What she said really pissed me off, and because I was looking at the camera and not at her, I couldn’t tell if she was serious or not. But she sounded serious. My anger was immediate and I downed my Scotch, got my camera, ordered another Dewar’s while at the bar, and then sat down at the table with June. She really did look good and we ended up getting drunk and spending the night together. I’m not sure when Cathy left. I looked over at some point and she was gone. Lav and John were arguing about something. June and I went out for a few months afterwards, and Cathy got a place at the Slade School and transferred, because it was in London. We didn’t speak much after than night, and then she was gone.
I’m a little drunk. I doubt Dr. Cooper would approve. Charles and I exchanged Skype information last week, so I’m giving him a try. Neither of us has been sleeping much, we found out, and it seems as good a time as any to thank him for the photograph. I pour another Dewar’s as first light pours in through the windows of my studio. I love that sort of timing, when things match up perfectly, Scotch and light in perfect harmony. And now Charles, his face on the screen, looking even more mottled than before. Like me, he’s been drinking.
“It’s early, isn’t it?” he asks.
“It’s late for me,” I say. “Thanks for the photograph.”
“Cheers,” says Charles, lifting a glass. I lift mine in return and we drink together.
“I found the negative for the other, the one on the mantel, by the way. I’ll send it on,” he says, his voice even fuller, richer now with drink and sleeplessness.
“Why was that one her favourite?” I ask.
“Did I say it was? It could have been her least favourite. I’m not sure. But, either way, I know it was important to her.” Charles looks at me from the screen, an incandescent ghost. He seems suddenly sad. “Sarah, our daughter, was here last night, stopped by to see how I was doing. She looks so much like her, like she used to look when we knew her first, all those years ago…We had a terrible fight, Cathy and me, I mean…not long before she died. I still feel guilty about it. Anyway, she told me, shouted at me, that she’d never loved me really. She picked that photo up off the mantel, and said she’d loved, really, really loved, one of you Y Boys, as she called you, but nothing ever came of it. It was the drugs, of course. They made her a bit crazy toward the end, especially if she was drinking as well, which she wasn’t supposed to do. If the whole thing hadn’t been so stupid, I’d have laughed.”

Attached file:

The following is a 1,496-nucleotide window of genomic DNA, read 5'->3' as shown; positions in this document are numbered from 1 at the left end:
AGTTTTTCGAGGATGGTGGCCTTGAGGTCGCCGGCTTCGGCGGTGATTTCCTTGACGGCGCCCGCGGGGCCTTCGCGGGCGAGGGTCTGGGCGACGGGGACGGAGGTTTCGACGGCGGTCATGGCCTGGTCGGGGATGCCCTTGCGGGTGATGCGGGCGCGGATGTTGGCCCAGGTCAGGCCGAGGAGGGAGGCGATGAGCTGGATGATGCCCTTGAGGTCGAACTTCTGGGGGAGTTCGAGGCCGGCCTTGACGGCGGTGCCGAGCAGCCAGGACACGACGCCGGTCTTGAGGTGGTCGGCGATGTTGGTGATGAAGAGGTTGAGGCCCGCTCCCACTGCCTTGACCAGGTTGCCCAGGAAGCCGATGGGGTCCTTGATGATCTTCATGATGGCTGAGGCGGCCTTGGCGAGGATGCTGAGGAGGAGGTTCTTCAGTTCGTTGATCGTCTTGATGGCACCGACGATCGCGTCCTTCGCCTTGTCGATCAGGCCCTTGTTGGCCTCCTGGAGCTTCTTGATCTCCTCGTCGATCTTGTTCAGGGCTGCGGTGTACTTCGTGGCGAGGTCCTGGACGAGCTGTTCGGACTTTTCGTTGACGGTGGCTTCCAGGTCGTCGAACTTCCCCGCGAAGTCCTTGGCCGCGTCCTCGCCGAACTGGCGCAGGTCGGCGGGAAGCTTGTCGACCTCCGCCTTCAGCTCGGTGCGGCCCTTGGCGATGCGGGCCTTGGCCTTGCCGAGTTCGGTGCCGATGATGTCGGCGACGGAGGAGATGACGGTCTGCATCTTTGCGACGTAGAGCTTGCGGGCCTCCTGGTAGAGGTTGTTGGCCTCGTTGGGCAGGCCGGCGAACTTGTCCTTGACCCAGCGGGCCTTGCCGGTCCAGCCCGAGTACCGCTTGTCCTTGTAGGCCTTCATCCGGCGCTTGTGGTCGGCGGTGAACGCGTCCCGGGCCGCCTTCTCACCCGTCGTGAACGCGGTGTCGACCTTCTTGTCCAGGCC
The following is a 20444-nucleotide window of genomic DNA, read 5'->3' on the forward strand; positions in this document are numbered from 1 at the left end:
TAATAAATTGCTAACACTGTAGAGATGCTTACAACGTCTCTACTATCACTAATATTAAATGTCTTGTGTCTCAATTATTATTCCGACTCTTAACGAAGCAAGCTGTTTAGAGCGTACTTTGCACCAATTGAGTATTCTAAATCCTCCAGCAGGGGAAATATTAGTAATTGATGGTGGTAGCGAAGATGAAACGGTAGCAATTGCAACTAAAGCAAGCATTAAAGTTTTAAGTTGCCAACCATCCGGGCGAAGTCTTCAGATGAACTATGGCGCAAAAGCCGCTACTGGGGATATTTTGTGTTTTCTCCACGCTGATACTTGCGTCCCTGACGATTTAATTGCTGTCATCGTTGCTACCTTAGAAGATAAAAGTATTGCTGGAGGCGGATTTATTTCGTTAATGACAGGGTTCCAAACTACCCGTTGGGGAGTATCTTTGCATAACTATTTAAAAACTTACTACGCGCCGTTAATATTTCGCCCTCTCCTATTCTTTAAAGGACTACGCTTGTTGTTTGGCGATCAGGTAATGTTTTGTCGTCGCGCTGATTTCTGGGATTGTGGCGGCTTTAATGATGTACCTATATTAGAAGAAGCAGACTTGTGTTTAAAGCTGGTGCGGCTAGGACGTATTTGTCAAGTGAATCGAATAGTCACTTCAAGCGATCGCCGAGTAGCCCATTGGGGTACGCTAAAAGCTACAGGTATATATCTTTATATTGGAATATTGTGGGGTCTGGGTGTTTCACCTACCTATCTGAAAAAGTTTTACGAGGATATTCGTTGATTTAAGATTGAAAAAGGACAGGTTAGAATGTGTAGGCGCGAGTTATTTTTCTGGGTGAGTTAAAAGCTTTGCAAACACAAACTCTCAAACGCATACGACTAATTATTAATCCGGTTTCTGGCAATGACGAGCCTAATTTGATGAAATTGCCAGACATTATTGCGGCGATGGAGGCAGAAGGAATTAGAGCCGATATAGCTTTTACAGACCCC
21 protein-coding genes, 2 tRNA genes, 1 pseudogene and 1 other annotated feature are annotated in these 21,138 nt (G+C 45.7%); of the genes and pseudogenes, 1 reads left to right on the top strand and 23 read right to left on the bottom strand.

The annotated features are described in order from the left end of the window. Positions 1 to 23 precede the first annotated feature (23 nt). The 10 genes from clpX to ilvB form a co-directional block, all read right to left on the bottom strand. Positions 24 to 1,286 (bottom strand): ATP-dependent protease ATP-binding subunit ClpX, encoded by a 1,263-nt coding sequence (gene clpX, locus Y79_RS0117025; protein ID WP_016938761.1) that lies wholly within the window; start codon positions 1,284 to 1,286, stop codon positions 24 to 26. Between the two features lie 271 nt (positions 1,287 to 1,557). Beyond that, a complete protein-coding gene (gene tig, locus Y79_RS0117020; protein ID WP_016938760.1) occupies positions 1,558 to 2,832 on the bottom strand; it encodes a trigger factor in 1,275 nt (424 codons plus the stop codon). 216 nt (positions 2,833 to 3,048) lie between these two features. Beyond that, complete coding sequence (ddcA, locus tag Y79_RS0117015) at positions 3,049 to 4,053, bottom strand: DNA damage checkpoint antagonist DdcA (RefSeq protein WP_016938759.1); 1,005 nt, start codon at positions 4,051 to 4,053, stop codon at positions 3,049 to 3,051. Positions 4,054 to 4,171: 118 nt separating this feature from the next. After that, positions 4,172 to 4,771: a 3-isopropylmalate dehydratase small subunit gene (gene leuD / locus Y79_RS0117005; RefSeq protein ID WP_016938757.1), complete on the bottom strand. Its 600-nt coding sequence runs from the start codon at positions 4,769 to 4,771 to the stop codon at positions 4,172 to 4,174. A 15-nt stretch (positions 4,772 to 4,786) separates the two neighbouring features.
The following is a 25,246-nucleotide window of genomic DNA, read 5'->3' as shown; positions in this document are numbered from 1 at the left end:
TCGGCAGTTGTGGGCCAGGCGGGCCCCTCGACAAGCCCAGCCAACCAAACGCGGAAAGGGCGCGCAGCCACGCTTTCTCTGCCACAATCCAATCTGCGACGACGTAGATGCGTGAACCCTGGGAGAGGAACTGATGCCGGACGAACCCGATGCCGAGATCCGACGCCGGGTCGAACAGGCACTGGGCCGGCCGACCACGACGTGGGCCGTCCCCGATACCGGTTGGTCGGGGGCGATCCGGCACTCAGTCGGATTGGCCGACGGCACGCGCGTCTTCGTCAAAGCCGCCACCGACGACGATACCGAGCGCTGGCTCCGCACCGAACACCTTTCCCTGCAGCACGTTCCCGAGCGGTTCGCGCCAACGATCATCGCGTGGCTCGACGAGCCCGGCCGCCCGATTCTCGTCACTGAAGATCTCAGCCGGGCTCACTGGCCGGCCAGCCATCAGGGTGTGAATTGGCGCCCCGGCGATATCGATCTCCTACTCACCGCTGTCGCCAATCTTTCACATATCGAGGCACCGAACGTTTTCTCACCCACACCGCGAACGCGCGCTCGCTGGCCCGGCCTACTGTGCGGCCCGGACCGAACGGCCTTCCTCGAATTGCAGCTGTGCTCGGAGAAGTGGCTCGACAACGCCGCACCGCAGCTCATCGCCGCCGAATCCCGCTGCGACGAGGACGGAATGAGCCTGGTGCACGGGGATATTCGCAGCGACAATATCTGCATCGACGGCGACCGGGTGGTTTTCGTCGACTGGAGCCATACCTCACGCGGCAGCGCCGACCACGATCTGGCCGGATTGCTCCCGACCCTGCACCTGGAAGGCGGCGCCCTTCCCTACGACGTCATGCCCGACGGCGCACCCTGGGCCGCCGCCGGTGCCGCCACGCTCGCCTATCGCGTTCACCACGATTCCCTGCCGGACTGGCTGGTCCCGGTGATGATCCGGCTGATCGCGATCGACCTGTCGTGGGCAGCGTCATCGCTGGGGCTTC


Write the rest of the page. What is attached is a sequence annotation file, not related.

“Did she say which?”
“Yes,” Charles says, “she pointed him out but I can’t remember now. You know what memory’s like.”
I pour another drink. Charles stares at me, then blinks. His expression changes slowly, as some apparent synaptic impulse transfers in his brain. He looks at me unyielding and seems, just for a moment, to be smiling inwardly – telling himself a subtle, complex joke, the likes of me could never possibly understand.
Tony Motzenbacker, originally from England, now lives in Los Angeles. His short stories have appeared in The Los Angeles Review, The Chariton Review and Delmarva Review. His play Ray-Ka-Pay was produced in Los Angeles and received playwriting awards from LA Weekly and Drama-Logue, as well as a cash award from the Skirball Cultural Center. Written with Ron Fanning, their screenplay Nuclear Sirloin was a finalist at the 2014 Austin Film Festival.